Ureaplasma is a bacteria that is commonly found in people’s urinary or genital tract. It is a parasitic bacteria which means it needs a host such as a human or animal to survive.
Ureaplasma bacteria are part of the body’s bacterial population, they live in balance without causing a problem in most cases. However, sometimes, they can increase in population which causes infections and other health problems. Ureaplasma belongs to a class of bacteria known as Mycoplasma. The Mycoplasma species are the smallest free-living known organisms of their type that can make a copy of themselves to reproduce and are unique among prokaryotes in that they lack a cell wall.
Most healthy women have these bacteria in their cervix or vagina, and a smaller number of men also have them in their urethra. People with a weakened immune system have the highest risk of ureaplasma infection. This includes people who are HIV positive and people who have had an organ transplant.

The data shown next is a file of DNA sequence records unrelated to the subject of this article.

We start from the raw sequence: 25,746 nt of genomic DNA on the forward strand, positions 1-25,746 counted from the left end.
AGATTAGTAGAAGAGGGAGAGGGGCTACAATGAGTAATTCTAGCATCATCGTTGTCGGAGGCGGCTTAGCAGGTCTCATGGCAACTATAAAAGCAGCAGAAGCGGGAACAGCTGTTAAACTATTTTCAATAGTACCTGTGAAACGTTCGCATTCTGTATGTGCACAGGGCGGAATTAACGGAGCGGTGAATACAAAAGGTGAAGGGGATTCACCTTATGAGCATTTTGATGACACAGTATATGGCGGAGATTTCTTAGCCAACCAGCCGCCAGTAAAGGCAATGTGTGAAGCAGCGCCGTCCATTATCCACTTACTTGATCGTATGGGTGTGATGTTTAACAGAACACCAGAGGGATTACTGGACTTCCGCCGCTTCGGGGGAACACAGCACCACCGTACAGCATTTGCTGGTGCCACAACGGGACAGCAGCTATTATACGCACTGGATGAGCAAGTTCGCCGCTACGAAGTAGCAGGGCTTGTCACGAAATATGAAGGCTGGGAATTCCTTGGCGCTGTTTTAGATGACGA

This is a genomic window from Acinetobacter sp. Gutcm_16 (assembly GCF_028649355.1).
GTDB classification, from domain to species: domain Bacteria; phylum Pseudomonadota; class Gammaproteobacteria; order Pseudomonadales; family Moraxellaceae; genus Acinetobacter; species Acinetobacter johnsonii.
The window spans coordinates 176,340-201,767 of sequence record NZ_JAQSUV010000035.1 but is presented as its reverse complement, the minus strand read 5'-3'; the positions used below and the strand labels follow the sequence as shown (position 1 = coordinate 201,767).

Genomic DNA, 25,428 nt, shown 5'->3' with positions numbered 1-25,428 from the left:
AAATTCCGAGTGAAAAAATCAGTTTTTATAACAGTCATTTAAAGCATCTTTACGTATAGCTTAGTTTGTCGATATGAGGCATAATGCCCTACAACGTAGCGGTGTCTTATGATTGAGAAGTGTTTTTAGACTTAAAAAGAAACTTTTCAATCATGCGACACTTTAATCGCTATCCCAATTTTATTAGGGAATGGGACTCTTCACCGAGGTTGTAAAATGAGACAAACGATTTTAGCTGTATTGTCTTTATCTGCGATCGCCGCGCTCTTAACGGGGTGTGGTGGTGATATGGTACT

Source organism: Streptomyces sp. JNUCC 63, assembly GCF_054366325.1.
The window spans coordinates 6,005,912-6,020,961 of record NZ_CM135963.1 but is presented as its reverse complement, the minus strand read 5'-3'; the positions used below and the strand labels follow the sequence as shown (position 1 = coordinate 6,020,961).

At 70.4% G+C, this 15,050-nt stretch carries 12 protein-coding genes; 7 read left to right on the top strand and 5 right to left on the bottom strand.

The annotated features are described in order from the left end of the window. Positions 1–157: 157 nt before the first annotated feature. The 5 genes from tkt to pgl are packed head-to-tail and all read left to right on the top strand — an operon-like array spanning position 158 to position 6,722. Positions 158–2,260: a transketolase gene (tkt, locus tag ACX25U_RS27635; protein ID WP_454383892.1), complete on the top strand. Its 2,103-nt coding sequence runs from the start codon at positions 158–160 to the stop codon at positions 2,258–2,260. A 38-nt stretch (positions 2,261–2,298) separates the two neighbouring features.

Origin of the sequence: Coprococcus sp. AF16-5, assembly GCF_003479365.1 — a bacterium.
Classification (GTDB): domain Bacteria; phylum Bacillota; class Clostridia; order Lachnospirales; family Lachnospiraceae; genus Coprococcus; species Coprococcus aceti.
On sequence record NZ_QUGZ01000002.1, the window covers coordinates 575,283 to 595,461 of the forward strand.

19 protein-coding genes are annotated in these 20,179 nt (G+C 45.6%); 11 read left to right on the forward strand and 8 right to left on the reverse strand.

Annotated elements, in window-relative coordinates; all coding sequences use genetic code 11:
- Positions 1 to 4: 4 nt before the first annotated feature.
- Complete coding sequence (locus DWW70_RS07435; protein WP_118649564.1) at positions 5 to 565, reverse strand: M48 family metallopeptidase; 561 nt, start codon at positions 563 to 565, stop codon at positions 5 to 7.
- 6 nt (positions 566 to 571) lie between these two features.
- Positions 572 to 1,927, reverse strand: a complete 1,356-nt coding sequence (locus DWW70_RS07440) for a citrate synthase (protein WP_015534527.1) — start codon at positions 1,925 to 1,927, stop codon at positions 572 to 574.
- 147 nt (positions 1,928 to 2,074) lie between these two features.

Listed below are the common causes of Ureaplasma:
Urethritis is a condition in which the urethra, or the tube that carries urine from the bladder to outside the body, becomes inflamed and irritated. For men, both urine and the semen passes through the male urethra. It affects people of all ages, both males and females can develop this condition. However, females have a greater chance of developing the condition than males.
This is partly because men’s urethras, which are the length of the penis are much longer than women’s. A woman’s urethra is typically one and a half inches long which makes it easier for the bacteria to travel and enter the urethra. Urethritis typically causes pain while urinating and an increased urge to urinate which is the usual primary infection caused by bacteria and it can be typically cured by antibiotics. In addition to the pain, the patient may also have difficulty in starting to urinate.